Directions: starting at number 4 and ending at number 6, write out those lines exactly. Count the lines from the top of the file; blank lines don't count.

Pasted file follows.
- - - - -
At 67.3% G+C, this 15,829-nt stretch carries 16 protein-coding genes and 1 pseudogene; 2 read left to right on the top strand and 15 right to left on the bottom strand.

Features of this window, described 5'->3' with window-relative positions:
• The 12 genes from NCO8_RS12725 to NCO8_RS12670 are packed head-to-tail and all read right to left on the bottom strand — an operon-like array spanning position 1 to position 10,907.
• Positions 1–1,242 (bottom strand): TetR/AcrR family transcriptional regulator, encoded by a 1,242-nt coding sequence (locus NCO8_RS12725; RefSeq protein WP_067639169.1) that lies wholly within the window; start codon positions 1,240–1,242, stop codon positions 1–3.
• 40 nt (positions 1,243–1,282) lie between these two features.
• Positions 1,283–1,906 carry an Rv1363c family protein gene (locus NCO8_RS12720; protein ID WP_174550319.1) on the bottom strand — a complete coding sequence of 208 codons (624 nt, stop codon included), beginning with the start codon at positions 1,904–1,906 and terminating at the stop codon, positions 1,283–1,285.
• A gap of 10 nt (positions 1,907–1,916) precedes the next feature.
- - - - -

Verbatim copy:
• Positions 1–1,242 (bottom strand): TetR/AcrR family transcriptional regulator, encoded by a 1,242-nt coding sequence (locus NCO8_RS12725; RefSeq protein WP_067639169.1) that lies wholly within the window; start codon positions 1,240–1,242, stop codon positions 1–3.
• 40 nt (positions 1,243–1,282) lie between these two features.
• Positions 1,283–1,906 carry an Rv1363c family protein gene (locus NCO8_RS12720; protein ID WP_174550319.1) on the bottom strand — a complete coding sequence of 208 codons (624 nt, stop codon included), beginning with the start codon at positions 1,904–1,906 and terminating at the stop codon, positions 1,283–1,285.